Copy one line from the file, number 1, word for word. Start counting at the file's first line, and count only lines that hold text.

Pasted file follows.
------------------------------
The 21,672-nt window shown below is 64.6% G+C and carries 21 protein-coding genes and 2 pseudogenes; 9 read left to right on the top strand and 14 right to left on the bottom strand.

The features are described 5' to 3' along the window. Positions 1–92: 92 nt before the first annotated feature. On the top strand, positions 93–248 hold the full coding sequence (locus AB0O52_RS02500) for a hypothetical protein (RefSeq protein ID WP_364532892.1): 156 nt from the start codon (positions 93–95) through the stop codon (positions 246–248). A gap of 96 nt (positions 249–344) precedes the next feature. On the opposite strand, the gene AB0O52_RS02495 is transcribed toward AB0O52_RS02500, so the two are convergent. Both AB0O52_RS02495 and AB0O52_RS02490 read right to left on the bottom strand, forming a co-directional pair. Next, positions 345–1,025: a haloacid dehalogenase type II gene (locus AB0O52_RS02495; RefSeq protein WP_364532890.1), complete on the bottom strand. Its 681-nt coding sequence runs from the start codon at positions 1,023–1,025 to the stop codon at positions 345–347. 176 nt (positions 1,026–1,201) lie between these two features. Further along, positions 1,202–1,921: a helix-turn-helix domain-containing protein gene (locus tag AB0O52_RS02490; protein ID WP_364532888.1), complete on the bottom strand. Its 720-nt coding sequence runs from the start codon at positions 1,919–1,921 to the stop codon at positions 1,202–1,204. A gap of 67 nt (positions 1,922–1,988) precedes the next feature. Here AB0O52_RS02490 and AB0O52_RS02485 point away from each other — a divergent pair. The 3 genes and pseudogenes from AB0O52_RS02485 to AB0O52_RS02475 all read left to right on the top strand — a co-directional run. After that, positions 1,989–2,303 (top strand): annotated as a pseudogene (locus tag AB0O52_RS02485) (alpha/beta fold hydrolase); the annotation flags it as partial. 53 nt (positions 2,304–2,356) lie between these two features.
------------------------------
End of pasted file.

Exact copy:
The 21,672-nt window shown below is 64.6% G+C and carries 21 protein-coding genes and 2 pseudogenes; 9 read left to right on the top strand and 14 right to left on the bottom strand.